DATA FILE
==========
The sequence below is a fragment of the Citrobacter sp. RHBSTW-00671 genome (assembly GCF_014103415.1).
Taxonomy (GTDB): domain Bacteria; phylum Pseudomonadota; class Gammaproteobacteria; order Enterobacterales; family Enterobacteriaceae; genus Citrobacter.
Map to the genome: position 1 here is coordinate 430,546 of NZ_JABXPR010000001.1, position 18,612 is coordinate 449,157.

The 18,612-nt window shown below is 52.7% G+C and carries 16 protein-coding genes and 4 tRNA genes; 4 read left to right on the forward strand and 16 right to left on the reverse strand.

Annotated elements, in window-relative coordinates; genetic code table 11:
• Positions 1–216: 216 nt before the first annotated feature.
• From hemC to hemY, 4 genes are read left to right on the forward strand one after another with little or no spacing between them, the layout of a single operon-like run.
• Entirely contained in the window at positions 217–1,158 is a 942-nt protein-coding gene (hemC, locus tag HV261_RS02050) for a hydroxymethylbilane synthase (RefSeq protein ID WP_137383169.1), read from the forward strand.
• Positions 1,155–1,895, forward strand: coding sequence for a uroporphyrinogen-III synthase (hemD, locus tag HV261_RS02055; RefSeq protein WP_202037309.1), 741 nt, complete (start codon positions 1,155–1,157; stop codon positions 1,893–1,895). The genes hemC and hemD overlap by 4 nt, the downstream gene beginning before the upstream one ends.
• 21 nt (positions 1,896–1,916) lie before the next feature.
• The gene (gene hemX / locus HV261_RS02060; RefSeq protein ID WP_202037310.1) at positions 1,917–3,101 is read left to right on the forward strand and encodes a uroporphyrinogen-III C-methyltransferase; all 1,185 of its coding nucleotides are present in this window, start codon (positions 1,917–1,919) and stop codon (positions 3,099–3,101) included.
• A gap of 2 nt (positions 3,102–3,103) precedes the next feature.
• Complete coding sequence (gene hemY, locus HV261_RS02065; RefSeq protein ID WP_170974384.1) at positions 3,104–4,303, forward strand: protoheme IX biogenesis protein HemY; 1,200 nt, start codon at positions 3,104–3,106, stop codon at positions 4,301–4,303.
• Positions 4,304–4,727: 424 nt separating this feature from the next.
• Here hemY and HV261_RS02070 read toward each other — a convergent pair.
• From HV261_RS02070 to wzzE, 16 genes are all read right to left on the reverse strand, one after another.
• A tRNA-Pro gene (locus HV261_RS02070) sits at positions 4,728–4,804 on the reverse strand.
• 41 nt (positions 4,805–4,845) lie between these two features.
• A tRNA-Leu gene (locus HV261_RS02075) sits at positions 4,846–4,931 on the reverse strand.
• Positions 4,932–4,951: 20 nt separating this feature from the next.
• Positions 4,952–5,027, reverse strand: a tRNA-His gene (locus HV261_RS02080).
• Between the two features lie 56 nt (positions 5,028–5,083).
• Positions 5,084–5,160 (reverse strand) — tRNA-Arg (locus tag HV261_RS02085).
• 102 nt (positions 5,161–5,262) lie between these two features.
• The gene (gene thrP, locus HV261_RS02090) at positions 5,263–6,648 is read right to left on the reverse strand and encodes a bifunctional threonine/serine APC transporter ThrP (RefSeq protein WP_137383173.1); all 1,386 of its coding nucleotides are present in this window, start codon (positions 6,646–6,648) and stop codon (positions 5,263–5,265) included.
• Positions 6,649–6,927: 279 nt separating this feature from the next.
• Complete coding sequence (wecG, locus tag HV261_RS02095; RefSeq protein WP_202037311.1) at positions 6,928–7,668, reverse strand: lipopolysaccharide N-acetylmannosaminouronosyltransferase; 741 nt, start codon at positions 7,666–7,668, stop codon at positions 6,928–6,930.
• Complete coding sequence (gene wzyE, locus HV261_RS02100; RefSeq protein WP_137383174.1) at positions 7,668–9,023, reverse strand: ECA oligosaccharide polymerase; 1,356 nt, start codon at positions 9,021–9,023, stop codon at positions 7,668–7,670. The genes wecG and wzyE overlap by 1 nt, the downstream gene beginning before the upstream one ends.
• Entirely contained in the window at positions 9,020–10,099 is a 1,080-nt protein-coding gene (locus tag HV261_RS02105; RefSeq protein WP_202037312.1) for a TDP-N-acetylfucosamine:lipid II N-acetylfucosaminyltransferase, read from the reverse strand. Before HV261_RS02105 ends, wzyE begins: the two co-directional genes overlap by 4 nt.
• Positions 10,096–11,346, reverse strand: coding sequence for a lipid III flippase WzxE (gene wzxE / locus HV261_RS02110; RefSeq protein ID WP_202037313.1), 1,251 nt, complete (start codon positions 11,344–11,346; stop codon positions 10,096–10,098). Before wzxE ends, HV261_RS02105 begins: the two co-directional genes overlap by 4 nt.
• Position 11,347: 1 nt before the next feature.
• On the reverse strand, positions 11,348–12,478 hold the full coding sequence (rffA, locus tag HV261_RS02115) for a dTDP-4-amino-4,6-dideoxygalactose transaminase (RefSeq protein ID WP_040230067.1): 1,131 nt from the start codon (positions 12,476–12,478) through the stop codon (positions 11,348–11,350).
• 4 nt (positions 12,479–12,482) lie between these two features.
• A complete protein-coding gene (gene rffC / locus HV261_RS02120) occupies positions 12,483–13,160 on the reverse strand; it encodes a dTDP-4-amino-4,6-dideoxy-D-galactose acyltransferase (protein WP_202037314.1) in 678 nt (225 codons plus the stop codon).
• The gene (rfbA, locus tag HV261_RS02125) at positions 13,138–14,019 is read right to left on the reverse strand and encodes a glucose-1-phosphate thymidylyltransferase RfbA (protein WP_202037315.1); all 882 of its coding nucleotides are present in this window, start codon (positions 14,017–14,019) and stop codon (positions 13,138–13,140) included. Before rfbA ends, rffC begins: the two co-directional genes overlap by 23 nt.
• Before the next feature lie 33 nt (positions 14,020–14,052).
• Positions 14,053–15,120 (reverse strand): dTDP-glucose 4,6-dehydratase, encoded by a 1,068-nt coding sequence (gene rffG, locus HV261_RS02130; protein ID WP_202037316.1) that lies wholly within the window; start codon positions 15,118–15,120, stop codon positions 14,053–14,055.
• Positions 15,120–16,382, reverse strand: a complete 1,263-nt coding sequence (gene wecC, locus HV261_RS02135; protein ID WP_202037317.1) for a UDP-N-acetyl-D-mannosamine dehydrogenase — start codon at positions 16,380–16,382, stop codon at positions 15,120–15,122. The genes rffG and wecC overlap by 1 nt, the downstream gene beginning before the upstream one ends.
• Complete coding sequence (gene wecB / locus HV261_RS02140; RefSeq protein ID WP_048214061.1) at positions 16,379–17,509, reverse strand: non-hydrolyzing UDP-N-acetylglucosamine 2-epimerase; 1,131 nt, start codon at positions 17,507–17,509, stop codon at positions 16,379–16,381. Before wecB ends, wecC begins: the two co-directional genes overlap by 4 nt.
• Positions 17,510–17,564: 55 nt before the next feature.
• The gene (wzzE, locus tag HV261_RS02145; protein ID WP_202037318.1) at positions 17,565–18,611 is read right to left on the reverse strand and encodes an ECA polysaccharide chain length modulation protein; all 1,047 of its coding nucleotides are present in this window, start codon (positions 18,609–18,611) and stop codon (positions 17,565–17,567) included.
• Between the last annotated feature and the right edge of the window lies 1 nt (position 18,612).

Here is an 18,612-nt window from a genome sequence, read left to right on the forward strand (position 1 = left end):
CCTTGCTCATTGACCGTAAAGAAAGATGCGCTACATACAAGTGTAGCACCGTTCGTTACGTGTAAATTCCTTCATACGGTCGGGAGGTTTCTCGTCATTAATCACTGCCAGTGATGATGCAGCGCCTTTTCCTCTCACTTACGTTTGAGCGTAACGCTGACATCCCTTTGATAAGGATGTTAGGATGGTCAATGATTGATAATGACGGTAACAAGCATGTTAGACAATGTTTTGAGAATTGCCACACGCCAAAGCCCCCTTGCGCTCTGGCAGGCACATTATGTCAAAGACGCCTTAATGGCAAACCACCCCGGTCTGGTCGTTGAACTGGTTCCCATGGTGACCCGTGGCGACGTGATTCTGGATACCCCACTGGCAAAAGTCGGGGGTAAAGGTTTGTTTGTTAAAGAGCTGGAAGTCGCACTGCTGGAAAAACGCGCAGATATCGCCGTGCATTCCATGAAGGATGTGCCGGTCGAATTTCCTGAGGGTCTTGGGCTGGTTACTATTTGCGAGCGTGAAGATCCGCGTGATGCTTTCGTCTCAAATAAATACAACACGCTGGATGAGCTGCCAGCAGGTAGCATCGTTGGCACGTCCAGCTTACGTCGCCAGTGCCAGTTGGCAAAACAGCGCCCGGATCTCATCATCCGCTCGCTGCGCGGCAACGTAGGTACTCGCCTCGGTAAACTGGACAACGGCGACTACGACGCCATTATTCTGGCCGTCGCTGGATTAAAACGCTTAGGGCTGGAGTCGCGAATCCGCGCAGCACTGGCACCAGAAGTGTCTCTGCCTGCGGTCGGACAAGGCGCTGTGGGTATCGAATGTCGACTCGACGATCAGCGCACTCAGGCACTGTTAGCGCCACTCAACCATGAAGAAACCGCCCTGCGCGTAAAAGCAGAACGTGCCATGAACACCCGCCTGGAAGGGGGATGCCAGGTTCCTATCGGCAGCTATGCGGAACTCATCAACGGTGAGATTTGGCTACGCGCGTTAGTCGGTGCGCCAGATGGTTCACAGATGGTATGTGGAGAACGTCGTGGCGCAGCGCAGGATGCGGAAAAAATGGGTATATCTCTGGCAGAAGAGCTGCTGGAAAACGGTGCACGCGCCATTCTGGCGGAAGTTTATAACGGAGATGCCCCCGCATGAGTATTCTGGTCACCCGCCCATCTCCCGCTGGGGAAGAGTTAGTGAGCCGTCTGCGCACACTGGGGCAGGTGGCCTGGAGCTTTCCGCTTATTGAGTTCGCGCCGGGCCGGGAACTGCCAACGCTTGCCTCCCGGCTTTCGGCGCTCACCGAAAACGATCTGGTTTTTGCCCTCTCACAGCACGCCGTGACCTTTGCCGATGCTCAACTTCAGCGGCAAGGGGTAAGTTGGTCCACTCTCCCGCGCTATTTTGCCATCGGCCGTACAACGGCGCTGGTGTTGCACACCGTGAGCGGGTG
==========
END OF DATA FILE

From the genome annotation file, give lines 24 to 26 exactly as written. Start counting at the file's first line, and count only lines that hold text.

• 102 nt (positions 5,161–5,262) lie between these two features.
• The gene (gene thrP, locus HV261_RS02090) at positions 5,263–6,648 is read right to left on the reverse strand and encodes a bifunctional threonine/serine APC transporter ThrP (RefSeq protein WP_137383173.1); all 1,386 of its coding nucleotides are present in this window, start codon (positions 6,646–6,648) and stop codon (positions 5,263–5,265) included.
• Positions 6,649–6,927: 279 nt separating this feature from the next.